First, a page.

On Friday, Sheriff Nowotny drove Clarke back to NB for the indictment and then returned him to the Bexar County jail to await trial. I found two references to Clarke’s incarceration. One, he asked for a photo of Irene; I think this is pure journalistic fabrication. Two, a Kelly Field woman heard Clarke had asked for clothing and left a package at the jail for him. She said she thought the boy was not in his right mind and would probably be punished severely. She could see no reason for him to be uncomfortable. The package contained: 2 shirts, underwear, socks, a tie, collars, tooth brush and paste, soap and towels, a Bible and a $5 check.
Coffield’s trial was set for some time in February 1924. There was confusion over Clarke’s true age. Clarke and his mother said his birthday was Feb. 11, 1907, but no birth certificate could be located in Houston. This became a big deal. Under Texas law, if Clarke were tried before he was 17, he could only be sent to reform school; if he was tried after that age, because of his confession, he could be given life imprisonment but not executed.
The trial took place on Feb. 13, 1924 — after Clarke had turned 17 — with accounts saying it was not manipulated that way. He was assigned Frank B. Voigt of New Braunfels as his attorney. This was Voigt’s very first trial. Jury selection began at 10:15 and the jury, composed of 6 farmers and 6 businessmen, were sworn in at 12:15. The trial began at 1:15 and was concluded at 4:10. It took the jury a mere four minutes to decide Clarke’s penalty — life imprisonment.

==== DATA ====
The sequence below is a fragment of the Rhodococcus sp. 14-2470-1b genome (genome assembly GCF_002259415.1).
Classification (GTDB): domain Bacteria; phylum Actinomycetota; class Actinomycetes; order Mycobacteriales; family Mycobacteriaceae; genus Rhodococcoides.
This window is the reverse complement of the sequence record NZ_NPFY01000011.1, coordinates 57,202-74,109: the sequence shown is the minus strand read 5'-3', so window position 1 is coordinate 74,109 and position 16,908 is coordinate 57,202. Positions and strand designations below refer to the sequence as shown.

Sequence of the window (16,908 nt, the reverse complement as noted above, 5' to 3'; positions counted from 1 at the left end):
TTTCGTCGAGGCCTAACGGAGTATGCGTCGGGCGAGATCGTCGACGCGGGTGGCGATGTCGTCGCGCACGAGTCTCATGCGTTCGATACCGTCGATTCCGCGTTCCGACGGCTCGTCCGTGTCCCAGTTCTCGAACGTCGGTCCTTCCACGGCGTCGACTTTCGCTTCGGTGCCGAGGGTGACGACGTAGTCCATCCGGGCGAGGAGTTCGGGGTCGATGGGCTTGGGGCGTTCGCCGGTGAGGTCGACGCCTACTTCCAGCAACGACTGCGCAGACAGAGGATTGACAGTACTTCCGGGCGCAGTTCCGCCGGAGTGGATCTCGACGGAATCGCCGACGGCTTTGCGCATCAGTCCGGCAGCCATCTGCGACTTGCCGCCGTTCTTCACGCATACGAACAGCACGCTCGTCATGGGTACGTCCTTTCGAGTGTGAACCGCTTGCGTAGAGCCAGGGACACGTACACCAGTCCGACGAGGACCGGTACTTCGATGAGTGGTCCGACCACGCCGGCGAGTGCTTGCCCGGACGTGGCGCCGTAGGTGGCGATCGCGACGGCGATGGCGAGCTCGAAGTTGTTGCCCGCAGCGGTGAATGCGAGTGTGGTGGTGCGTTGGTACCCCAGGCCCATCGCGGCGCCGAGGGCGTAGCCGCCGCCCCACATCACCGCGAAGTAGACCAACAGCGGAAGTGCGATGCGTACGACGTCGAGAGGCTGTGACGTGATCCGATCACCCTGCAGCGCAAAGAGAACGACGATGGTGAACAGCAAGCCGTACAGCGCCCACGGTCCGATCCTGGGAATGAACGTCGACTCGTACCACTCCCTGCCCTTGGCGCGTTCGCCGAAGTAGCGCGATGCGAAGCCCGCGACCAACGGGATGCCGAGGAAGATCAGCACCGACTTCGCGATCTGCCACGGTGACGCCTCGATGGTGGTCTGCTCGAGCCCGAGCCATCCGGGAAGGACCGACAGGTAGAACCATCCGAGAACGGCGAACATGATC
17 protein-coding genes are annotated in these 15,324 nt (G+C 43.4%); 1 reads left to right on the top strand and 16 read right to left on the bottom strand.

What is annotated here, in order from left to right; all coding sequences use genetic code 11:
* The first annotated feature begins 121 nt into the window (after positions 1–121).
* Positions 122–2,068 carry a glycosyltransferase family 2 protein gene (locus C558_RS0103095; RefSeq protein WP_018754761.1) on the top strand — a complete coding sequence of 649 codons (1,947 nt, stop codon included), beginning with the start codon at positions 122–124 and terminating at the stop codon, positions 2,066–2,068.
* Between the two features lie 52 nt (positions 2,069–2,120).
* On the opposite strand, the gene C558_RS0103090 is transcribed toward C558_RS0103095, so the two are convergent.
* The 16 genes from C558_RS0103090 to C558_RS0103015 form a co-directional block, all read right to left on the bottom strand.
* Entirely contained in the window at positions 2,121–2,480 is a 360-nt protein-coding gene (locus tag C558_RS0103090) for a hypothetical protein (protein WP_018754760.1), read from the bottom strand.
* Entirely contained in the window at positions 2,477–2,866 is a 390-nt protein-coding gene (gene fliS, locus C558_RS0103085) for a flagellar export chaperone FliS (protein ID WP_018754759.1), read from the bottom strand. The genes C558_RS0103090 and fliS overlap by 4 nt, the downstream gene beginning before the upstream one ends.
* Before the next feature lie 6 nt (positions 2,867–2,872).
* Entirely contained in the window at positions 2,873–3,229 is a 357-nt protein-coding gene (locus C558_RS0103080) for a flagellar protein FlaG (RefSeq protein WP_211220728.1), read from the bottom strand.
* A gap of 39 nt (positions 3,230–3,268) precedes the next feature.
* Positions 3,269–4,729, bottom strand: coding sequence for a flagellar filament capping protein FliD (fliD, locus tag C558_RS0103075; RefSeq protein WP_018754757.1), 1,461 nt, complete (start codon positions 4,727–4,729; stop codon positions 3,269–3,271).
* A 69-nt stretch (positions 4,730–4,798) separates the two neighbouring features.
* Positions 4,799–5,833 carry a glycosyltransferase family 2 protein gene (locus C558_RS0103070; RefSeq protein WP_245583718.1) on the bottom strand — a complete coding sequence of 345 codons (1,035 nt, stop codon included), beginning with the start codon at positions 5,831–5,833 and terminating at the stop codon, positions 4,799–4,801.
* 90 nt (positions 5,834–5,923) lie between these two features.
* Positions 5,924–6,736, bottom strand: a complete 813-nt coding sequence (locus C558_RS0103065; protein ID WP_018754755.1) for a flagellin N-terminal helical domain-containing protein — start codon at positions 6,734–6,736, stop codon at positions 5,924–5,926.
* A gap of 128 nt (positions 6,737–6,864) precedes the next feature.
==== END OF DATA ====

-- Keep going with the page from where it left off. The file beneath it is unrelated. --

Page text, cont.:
Clarke was sent to Huntsville. He died of congestive heart failure on Jun 13, 1966, and was buried in the Blanco Cemetery.
Irene was buried Friday, Sept. 14, 1923, in Spring Branch, with Pastor Mornhinweg officiating. All the children of Spring Branch School attended with their teacher. Mrs. Hitzfelder gave birth to another little girl, Joyce, on Feb. 25, 1924 — just 12 days after the trial. She died of complications following appendicitis surgery on Oct 20, 1934. She was ten years old.
I told you this was a tough tale to tell.
Sources: “Reflections” interview #970, Mrs. Valeska Bindseil Heimer, Sophienburg Museum & Archives; Newspapers: NB Herald, Sept. 15, 1923; Sept. 21, 1923; Feb. 22, 1924; Mar 7, 1924; NB Zeitung, Sept. 13, 1923; Feb. 21, 1924; SA Light, Sept. 14, 1923; Feb. 12, 1924; Feb. 15, 1924’ Feb. 16, 1924; SA Express, Sept. 14, 1923; Sept. 15, 1923; Sept. 16, 1923; Feb. 16, 1923; The Junction Eagle, Sept. 21, 1923; The Chillicote Constitution, MO, Sept. 18, 1923; Sept. 19, 1923; The Evening Independent, OH, Sept. 13, 1923; The Daily Record, Weatherford, Sept. 14, 1923; The Ada Evening News, OK, Sept. 14, 1923; US Census 1930, 1940; Texas Convict and Conduct Registers 1875-1945; www.ancestry.com, www.findagrave.com